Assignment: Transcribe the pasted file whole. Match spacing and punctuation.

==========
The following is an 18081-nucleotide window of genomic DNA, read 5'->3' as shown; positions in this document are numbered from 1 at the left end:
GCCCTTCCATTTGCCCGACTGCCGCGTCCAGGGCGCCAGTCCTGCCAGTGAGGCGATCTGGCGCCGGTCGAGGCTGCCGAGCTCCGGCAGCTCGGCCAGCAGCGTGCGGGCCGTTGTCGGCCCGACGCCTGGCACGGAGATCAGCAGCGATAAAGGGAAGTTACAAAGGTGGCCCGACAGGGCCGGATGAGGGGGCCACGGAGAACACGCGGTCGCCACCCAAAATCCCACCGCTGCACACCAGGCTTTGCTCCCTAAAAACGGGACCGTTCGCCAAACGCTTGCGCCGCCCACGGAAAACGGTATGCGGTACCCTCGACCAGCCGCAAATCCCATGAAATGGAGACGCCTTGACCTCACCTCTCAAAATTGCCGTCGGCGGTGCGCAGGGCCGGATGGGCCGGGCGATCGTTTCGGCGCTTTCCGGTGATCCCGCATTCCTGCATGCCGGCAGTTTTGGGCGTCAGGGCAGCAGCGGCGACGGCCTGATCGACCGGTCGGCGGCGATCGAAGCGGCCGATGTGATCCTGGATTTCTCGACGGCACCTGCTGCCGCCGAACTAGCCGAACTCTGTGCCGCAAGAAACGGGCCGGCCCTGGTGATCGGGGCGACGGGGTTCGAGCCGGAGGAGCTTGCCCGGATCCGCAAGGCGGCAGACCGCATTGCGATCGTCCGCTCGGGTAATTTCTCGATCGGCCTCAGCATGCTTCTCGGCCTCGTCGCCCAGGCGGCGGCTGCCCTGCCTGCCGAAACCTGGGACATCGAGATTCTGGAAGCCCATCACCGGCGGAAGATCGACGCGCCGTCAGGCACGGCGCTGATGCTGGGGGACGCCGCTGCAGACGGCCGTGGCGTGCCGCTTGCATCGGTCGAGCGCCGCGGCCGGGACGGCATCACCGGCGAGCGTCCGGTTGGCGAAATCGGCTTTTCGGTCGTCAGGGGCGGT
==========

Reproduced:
The following is an 18081-nucleotide window of genomic DNA, read 5'->3' as shown; positions in this document are numbered from 1 at the left end:
GCCCTTCCATTTGCCCGACTGCCGCGTCCAGGGCGCCAGTCCTGCCAGTGAGGCGATCTGGCGCCGGTCGAGGCTGCCGAGCTCCGGCAGCTCGGCCAGCAGCGTGCGGGCCGTTGTCGGCCCGACGCCTGGCACGGAGATCAGCAGCGATAAAGGGAAGTTACAAAGGTGGCCCGACAGGGCCGGATGAGGGGGCCACGGAGAACACGCGGTCGCCACCCAAAATCCCACCGCTGCACACCAGGCTTTGCTCCCTAAAAACGGGACCGTTCGCCAAACGCTTGCGCCGCCCACGGAAAACGGTATGCGGTACCCTCGACCAGCCGCAAATCCCATGAAATGGAGACGCCTTGACCTCACCTCTCAAAATTGCCGTCGGCGGTGCGCAGGGCCGGATGGGCCGGGCGATCGTTTCGGCGCTTTCCGGTGATCCCGCATTCCTGCATGCCGGCAGTTTTGGGCGTCAGGGCAGCAGCGGCGACGGCCTGATCGACCGGTCGGCGGCGATCGAAGCGGCCGATGTGATCCTGGATTTCTCGACGGCACCTGCTGCCGCCGAACTAGCCGAACTCTGTGCCGCAAGAAACGGGCCGGCCCTGGTGATCGGGGCGACGGGGTTCGAGCCGGAGGAGCTTGCCCGGATCCGCAAGGCGGCAGACCGCATTGCGATCGTCCGCTCGGGTAATTTCTCGATCGGCCTCAGCATGCTTCTCGGCCTCGTCGCCCAGGCGGCGGCTGCCCTGCCTGCCGAAACCTGGGACATCGAGATTCTGGAAGCCCATCACCGGCGGAAGATCGACGCGCCGTCAGGCACGGCGCTGATGCTGGGGGACGCCGCTGCAGACGGCCGTGGCGTGCCGCTTGCATCGGTCGAGCGCCGCGGCCGGGACGGCATCACCGGCGAGCGTCCGGTTGGCGAAATCGGCTTTTCGGTCGTCAGGGGCGGT